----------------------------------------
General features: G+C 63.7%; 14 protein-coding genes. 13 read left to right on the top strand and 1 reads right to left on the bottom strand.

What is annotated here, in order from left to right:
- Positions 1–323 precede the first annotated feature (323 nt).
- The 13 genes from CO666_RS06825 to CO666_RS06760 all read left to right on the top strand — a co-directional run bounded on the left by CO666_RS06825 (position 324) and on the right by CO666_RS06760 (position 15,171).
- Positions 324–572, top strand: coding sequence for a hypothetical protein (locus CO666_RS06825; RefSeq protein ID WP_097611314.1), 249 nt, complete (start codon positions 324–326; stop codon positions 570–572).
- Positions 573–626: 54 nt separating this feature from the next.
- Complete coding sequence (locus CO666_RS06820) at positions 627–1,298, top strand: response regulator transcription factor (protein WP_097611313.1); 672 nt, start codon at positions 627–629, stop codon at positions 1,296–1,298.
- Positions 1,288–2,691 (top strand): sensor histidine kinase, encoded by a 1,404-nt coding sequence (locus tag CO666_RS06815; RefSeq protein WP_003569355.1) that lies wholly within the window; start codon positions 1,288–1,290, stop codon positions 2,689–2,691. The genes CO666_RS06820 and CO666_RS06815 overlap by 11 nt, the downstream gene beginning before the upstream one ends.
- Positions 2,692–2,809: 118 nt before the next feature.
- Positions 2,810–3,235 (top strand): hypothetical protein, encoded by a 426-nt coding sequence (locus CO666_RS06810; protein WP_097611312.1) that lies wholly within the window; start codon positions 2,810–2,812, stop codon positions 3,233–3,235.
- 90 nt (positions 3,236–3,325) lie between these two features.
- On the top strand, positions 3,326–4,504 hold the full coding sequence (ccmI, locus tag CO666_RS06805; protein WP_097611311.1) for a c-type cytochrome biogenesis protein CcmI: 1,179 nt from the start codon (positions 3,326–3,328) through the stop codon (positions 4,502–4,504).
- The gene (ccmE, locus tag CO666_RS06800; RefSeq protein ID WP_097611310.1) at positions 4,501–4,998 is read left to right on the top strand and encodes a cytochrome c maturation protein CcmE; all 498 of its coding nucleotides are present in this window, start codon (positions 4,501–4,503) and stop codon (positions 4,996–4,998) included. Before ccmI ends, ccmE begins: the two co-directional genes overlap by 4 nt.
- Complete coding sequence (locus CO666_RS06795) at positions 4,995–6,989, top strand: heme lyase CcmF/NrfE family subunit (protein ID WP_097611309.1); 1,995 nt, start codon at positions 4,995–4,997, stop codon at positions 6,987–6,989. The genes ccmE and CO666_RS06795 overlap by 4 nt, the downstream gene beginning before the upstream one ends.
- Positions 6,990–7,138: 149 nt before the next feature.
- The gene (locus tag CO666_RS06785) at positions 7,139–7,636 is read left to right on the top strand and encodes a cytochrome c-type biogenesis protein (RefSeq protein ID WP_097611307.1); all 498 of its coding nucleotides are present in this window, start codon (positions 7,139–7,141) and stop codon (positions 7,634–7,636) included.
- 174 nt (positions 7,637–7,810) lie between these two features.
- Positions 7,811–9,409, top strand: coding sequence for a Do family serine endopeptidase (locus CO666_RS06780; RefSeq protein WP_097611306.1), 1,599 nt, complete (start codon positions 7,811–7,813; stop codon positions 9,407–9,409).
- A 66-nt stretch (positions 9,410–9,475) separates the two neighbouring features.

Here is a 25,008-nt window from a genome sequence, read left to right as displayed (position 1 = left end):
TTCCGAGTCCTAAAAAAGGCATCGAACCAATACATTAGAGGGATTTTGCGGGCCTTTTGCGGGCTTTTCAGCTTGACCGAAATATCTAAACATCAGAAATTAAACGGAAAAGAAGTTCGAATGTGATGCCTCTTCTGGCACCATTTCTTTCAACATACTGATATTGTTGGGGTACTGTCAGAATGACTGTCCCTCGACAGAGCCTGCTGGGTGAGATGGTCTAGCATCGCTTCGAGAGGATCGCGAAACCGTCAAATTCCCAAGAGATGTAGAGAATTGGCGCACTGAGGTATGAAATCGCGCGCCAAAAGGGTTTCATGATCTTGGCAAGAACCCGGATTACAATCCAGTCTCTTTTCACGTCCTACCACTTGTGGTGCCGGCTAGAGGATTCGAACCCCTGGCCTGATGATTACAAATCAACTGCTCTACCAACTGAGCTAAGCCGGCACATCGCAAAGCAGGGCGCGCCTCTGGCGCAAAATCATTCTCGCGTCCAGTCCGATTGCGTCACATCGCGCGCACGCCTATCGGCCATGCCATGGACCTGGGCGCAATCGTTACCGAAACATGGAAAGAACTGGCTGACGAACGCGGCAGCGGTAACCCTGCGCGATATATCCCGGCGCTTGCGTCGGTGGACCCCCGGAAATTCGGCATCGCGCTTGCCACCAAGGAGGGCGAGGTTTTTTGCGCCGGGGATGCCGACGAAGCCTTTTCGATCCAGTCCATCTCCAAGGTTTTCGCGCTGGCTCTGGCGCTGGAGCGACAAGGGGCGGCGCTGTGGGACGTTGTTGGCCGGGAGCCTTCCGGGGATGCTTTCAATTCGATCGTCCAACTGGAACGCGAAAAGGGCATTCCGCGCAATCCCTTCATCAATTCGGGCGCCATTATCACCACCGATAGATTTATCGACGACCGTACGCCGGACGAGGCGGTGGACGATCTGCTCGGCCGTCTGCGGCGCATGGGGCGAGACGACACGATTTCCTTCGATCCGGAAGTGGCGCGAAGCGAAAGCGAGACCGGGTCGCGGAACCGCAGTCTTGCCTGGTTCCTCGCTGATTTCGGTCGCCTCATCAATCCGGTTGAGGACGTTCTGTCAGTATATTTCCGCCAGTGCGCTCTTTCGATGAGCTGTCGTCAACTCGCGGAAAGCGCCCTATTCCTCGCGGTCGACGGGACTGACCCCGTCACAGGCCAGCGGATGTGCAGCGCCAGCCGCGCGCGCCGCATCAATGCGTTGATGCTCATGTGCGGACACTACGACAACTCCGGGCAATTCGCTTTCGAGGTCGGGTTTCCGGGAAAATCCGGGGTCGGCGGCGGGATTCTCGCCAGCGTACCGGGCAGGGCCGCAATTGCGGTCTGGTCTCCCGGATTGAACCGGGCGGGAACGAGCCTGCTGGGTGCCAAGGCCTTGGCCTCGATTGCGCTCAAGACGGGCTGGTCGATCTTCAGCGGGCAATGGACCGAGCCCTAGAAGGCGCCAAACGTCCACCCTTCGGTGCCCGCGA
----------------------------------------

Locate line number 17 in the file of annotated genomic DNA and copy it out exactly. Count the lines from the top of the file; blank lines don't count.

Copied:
- 174 nt (positions 7,637–7,810) lie between these two features.